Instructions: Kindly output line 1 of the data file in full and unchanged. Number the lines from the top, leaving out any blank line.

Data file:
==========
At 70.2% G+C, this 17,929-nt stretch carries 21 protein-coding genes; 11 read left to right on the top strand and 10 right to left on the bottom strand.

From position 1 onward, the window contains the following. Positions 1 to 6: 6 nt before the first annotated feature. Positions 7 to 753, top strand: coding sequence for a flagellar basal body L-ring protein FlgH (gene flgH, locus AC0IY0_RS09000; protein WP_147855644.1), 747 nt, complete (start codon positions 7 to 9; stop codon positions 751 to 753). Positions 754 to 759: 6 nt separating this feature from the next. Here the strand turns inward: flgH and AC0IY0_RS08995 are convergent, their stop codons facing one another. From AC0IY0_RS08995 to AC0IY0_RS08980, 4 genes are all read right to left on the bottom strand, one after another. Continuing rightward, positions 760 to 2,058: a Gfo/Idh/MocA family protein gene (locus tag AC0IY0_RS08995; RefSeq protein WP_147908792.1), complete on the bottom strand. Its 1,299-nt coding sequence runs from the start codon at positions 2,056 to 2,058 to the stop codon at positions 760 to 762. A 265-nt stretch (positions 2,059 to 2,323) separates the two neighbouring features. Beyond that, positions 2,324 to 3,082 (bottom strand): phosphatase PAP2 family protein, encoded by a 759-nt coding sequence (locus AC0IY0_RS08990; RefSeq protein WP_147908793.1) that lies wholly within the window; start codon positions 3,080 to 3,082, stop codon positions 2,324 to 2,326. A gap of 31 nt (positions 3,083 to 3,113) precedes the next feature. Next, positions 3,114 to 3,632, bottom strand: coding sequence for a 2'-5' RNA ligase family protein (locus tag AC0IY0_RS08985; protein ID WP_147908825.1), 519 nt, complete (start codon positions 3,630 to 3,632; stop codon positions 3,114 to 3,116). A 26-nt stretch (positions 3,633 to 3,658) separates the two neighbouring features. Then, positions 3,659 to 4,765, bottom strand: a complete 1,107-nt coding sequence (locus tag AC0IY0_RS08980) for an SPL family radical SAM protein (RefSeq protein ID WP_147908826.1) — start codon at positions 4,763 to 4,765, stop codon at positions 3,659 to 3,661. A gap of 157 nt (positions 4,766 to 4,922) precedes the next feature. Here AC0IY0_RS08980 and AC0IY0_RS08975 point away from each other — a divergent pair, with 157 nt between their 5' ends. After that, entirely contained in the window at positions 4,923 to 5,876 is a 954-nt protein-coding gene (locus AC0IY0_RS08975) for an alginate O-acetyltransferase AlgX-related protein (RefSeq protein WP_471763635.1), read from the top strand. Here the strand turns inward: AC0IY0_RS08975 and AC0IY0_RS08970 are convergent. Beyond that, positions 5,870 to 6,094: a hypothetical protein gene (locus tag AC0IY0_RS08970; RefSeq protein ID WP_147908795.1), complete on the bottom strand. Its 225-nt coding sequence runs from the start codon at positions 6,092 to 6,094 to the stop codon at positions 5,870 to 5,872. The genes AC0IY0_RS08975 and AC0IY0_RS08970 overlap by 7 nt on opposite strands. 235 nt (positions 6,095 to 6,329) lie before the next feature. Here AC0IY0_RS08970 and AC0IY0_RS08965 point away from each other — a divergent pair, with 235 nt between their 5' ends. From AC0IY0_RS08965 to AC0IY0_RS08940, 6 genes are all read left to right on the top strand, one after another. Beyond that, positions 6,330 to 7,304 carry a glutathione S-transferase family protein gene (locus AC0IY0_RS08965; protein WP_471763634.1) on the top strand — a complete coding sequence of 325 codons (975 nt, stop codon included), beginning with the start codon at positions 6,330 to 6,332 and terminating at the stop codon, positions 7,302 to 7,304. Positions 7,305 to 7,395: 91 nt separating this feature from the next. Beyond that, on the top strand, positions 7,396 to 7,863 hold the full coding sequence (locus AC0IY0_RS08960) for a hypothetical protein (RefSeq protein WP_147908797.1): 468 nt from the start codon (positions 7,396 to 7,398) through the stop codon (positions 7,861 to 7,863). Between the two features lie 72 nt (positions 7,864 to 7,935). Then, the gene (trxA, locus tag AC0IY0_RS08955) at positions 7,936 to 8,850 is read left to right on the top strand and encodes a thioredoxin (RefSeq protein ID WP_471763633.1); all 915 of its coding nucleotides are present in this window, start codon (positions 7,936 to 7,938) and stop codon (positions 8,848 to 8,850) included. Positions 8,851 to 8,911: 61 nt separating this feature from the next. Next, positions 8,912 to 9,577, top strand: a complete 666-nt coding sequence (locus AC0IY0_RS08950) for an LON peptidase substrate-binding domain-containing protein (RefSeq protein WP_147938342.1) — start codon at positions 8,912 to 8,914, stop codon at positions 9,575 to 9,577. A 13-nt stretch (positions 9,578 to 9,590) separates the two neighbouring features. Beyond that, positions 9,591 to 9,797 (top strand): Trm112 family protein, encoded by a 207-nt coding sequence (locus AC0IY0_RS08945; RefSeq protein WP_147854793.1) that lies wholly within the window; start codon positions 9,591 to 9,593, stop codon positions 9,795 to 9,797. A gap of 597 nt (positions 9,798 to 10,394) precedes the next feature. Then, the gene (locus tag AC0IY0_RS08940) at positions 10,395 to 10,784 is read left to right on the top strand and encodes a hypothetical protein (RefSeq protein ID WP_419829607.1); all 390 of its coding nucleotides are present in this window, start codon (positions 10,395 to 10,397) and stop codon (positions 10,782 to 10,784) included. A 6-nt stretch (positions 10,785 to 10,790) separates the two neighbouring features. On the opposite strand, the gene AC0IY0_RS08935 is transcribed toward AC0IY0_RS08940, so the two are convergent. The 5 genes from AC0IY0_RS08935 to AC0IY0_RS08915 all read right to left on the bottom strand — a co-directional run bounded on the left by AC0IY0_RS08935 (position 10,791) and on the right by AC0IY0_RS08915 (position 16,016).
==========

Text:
At 70.2% G+C, this 17,929-nt stretch carries 21 protein-coding genes; 11 read left to right on the top strand and 10 right to left on the bottom strand.